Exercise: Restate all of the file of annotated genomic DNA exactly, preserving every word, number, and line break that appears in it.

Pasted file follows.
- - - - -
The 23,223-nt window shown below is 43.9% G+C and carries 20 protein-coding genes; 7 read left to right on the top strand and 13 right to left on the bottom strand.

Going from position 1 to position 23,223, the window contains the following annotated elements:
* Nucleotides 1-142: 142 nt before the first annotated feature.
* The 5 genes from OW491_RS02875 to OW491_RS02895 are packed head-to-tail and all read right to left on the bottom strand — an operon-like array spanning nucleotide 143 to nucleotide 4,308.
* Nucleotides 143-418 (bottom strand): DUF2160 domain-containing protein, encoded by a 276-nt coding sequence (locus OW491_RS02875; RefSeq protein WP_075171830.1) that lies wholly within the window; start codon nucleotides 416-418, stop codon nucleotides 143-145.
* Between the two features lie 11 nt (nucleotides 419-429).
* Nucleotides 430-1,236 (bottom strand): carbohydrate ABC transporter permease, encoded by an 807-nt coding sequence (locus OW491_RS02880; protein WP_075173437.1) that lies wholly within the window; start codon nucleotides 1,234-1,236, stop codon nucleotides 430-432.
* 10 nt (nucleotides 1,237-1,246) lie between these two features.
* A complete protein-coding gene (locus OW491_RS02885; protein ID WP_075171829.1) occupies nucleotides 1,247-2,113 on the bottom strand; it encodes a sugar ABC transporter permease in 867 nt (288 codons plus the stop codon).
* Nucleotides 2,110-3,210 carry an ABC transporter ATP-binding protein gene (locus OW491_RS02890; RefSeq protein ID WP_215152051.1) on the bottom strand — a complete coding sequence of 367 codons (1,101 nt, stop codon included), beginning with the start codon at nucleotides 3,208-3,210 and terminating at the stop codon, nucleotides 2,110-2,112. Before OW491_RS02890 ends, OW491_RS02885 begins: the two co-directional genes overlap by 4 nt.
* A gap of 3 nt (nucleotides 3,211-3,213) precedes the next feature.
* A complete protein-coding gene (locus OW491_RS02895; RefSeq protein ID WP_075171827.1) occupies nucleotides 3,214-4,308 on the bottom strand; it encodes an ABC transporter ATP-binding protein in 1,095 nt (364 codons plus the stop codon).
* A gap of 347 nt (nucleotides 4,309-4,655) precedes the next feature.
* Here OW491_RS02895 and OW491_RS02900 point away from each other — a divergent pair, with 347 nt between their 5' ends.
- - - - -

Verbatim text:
The 23,223-nt window shown below is 43.9% G+C and carries 20 protein-coding genes; 7 read left to right on the top strand and 13 right to left on the bottom strand.

Going from position 1 to position 23,223, the window contains the following annotated elements:
* Nucleotides 1-142: 142 nt before the first annotated feature.
* The 5 genes from OW491_RS02875 to OW491_RS02895 are packed head-to-tail and all read right to left on the bottom strand — an operon-like array spanning nucleotide 143 to nucleotide 4,308.
* Nucleotides 143-418 (bottom strand): DUF2160 domain-containing protein, encoded by a 276-nt coding sequence (locus OW491_RS02875; RefSeq protein WP_075171830.1) that lies wholly within the window; start codon nucleotides 416-418, stop codon nucleotides 143-145.
* Between the two features lie 11 nt (nucleotides 419-429).
* Nucleotides 430-1,236 (bottom strand): carbohydrate ABC transporter permease, encoded by an 807-nt coding sequence (locus OW491_RS02880; protein WP_075173437.1) that lies wholly within the window; start codon nucleotides 1,234-1,236, stop codon nucleotides 430-432.
* 10 nt (nucleotides 1,237-1,246) lie between these two features.
* A complete protein-coding gene (locus OW491_RS02885; protein ID WP_075171829.1) occupies nucleotides 1,247-2,113 on the bottom strand; it encodes a sugar ABC transporter permease in 867 nt (288 codons plus the stop codon).
* Nucleotides 2,110-3,210 carry an ABC transporter ATP-binding protein gene (locus OW491_RS02890; RefSeq protein ID WP_215152051.1) on the bottom strand — a complete coding sequence of 367 codons (1,101 nt, stop codon included), beginning with the start codon at nucleotides 3,208-3,210 and terminating at the stop codon, nucleotides 2,110-2,112. Before OW491_RS02890 ends, OW491_RS02885 begins: the two co-directional genes overlap by 4 nt.
* A gap of 3 nt (nucleotides 3,211-3,213) precedes the next feature.
* A complete protein-coding gene (locus OW491_RS02895; RefSeq protein ID WP_075171827.1) occupies nucleotides 3,214-4,308 on the bottom strand; it encodes an ABC transporter ATP-binding protein in 1,095 nt (364 codons plus the stop codon).
* A gap of 347 nt (nucleotides 4,309-4,655) precedes the next feature.
* Here OW491_RS02895 and OW491_RS02900 point away from each other — a divergent pair, with 347 nt between their 5' ends.